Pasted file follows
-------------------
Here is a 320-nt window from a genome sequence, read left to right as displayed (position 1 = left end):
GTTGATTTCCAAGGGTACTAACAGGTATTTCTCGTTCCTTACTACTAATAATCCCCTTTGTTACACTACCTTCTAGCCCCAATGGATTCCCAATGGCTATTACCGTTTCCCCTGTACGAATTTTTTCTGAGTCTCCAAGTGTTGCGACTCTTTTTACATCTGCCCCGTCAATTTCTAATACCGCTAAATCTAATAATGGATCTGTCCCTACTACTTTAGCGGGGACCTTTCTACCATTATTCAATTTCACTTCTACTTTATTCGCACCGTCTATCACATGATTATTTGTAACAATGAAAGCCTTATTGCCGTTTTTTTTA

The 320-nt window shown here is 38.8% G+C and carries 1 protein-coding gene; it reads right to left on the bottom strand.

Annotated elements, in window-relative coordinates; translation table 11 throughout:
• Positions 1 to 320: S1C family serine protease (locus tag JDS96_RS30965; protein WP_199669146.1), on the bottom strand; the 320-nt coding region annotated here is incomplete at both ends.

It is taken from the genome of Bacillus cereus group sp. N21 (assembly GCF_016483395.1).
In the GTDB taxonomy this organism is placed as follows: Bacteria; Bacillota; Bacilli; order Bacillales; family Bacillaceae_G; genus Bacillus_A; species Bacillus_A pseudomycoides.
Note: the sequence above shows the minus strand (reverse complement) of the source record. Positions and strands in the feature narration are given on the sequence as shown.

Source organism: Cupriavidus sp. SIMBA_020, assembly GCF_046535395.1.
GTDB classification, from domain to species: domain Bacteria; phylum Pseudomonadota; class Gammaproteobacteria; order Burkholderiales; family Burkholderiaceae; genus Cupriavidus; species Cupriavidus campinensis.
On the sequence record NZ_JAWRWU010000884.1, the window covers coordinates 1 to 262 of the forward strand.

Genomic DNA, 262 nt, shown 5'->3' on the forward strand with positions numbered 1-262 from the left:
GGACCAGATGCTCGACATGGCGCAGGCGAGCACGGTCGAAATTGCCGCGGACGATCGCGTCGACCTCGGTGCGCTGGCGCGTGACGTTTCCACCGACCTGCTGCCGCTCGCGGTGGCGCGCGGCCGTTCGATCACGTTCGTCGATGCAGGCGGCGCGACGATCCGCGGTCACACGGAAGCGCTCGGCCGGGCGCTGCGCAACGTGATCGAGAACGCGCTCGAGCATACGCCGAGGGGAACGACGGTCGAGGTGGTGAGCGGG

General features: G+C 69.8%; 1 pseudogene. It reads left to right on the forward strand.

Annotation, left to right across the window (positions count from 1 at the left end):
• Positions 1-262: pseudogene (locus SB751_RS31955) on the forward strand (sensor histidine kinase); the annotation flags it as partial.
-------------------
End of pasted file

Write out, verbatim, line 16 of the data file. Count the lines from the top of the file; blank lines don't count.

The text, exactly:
• Positions 1-262: pseudogene (locus SB751_RS31955) on the forward strand (sensor histidine kinase); the annotation flags it as partial.